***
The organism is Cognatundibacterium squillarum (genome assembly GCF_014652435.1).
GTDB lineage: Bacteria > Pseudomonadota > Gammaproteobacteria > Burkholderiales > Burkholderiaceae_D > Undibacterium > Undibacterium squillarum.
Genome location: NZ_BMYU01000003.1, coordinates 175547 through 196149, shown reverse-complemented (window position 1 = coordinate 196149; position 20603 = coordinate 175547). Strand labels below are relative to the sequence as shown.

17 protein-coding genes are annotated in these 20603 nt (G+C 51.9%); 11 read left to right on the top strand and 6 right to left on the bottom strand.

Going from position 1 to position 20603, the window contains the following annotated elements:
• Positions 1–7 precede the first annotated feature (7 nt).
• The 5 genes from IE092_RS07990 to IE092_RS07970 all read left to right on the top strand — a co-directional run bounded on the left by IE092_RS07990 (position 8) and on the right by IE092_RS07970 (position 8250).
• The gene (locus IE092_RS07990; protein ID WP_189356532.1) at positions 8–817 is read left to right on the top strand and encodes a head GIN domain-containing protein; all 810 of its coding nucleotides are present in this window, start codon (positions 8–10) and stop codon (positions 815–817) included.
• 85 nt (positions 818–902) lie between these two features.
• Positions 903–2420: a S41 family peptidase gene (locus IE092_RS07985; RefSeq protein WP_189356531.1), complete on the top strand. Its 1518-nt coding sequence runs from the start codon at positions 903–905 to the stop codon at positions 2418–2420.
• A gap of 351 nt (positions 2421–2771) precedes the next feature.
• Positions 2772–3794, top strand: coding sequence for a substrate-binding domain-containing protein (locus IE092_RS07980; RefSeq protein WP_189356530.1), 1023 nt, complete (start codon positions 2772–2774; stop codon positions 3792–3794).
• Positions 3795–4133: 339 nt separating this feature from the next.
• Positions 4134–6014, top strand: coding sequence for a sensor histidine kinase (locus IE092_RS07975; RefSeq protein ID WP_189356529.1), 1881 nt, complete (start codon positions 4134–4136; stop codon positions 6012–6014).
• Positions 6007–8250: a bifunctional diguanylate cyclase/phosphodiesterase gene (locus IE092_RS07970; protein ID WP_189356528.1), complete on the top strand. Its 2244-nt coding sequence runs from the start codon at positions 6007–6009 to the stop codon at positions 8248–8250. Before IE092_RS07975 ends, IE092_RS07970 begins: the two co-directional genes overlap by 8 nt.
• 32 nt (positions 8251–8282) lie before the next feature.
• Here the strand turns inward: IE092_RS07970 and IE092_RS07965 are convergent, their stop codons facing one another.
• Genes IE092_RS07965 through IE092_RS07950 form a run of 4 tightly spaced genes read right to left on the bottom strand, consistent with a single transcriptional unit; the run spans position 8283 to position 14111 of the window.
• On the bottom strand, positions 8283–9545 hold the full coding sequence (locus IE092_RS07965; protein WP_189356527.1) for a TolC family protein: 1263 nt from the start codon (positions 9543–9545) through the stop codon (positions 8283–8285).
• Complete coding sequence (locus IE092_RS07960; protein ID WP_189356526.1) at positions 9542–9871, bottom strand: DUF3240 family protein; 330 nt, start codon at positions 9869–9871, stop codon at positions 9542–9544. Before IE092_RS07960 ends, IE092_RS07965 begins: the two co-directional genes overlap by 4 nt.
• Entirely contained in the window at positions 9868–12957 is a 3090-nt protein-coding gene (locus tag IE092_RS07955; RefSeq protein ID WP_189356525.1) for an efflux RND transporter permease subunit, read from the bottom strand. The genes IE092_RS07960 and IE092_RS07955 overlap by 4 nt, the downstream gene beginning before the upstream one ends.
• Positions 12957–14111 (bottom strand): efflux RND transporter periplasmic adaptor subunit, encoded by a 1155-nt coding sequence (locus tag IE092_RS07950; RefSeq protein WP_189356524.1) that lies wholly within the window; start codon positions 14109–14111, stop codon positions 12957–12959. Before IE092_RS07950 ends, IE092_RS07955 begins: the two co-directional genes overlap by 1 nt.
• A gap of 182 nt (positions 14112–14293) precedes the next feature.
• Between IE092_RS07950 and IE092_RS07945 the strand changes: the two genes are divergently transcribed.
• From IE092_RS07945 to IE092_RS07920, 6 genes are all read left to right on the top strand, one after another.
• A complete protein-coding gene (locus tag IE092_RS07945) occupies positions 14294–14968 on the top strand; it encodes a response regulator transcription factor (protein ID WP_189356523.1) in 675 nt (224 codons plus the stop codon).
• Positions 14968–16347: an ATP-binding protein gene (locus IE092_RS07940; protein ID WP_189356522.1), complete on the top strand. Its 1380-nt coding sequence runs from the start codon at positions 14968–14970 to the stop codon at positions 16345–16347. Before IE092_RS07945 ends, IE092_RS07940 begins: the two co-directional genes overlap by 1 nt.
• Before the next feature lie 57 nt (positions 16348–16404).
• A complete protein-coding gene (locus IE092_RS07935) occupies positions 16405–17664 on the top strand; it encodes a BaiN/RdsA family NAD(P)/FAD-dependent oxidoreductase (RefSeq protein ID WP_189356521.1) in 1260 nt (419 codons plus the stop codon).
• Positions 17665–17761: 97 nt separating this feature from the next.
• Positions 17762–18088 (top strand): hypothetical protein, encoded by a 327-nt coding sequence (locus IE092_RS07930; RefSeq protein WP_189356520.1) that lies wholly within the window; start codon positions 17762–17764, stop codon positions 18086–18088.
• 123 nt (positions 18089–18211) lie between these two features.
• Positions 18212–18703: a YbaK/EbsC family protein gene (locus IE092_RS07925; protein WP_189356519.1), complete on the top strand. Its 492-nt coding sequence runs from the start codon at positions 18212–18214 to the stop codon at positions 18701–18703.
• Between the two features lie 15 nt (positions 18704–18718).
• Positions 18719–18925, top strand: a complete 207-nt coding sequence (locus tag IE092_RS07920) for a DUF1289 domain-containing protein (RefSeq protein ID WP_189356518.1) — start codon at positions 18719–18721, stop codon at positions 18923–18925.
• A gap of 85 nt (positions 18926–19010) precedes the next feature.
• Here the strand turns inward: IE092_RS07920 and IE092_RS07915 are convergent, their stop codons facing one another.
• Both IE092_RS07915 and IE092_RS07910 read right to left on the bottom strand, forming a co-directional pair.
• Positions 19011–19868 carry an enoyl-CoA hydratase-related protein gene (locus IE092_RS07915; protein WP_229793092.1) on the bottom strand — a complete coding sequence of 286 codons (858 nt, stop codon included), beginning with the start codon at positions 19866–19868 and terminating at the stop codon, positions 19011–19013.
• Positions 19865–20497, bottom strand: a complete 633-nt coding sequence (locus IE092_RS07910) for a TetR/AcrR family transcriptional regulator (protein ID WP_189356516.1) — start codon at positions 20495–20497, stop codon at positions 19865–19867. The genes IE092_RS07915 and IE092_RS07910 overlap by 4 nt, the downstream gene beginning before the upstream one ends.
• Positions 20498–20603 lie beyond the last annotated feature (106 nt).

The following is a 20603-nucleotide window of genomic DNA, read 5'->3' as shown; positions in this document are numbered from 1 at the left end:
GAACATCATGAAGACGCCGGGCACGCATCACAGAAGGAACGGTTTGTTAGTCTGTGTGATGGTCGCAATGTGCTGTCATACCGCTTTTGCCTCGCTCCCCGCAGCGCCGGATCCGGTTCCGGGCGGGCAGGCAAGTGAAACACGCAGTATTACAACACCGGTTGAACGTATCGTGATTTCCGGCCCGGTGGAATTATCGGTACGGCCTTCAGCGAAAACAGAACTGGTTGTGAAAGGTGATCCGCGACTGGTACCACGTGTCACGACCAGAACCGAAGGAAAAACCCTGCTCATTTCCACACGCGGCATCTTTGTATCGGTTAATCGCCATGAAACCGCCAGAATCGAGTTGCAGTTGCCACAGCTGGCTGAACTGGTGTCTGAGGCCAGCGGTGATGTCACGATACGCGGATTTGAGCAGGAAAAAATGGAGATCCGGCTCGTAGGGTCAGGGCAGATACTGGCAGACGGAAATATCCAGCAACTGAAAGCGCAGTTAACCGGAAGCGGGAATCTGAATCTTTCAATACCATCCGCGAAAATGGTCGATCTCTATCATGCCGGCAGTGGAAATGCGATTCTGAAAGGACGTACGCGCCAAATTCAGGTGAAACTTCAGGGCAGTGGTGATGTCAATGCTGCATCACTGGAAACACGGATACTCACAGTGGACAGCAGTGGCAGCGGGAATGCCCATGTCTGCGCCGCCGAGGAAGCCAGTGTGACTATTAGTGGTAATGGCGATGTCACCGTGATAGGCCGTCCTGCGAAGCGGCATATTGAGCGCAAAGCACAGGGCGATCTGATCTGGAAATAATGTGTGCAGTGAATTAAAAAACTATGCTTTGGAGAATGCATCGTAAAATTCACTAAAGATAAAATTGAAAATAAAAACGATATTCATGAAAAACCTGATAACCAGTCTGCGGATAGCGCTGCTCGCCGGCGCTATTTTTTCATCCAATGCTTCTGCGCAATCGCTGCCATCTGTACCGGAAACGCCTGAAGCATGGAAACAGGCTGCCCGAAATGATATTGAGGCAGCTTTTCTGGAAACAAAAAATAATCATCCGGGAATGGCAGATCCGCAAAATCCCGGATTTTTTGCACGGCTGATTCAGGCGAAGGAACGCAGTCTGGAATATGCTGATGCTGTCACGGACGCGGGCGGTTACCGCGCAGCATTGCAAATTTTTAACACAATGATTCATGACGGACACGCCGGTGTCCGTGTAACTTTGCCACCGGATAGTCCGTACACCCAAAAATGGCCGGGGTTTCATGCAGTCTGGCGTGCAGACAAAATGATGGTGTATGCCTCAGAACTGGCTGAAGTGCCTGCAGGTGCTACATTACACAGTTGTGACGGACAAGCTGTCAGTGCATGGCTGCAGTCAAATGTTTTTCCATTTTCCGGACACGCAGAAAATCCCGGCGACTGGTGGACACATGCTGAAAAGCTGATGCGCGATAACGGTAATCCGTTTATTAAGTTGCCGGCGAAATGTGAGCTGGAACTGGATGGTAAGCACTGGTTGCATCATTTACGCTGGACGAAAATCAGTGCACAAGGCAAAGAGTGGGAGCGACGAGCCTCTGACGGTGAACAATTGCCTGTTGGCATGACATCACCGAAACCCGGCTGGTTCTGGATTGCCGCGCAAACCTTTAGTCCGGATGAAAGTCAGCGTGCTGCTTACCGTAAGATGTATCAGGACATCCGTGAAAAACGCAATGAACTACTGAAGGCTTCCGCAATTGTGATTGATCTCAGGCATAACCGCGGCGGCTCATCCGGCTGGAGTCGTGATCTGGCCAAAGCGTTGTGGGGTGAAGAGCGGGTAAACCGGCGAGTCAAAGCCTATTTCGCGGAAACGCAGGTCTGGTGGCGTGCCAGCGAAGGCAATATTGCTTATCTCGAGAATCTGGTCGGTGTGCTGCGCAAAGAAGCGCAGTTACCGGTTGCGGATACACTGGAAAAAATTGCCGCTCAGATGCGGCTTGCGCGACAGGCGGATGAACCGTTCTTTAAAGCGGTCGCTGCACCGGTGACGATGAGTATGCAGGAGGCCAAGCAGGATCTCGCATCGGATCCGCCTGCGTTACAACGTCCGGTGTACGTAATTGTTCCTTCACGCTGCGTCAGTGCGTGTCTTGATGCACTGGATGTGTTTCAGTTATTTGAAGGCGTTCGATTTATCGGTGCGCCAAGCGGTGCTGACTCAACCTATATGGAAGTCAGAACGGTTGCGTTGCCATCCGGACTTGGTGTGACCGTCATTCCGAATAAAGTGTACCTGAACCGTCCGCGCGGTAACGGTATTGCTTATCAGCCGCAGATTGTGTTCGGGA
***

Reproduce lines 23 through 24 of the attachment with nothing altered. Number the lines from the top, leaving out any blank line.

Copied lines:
• A gap of 182 nt (positions 14112–14293) precedes the next feature.
• Between IE092_RS07950 and IE092_RS07945 the strand changes: the two genes are divergently transcribed.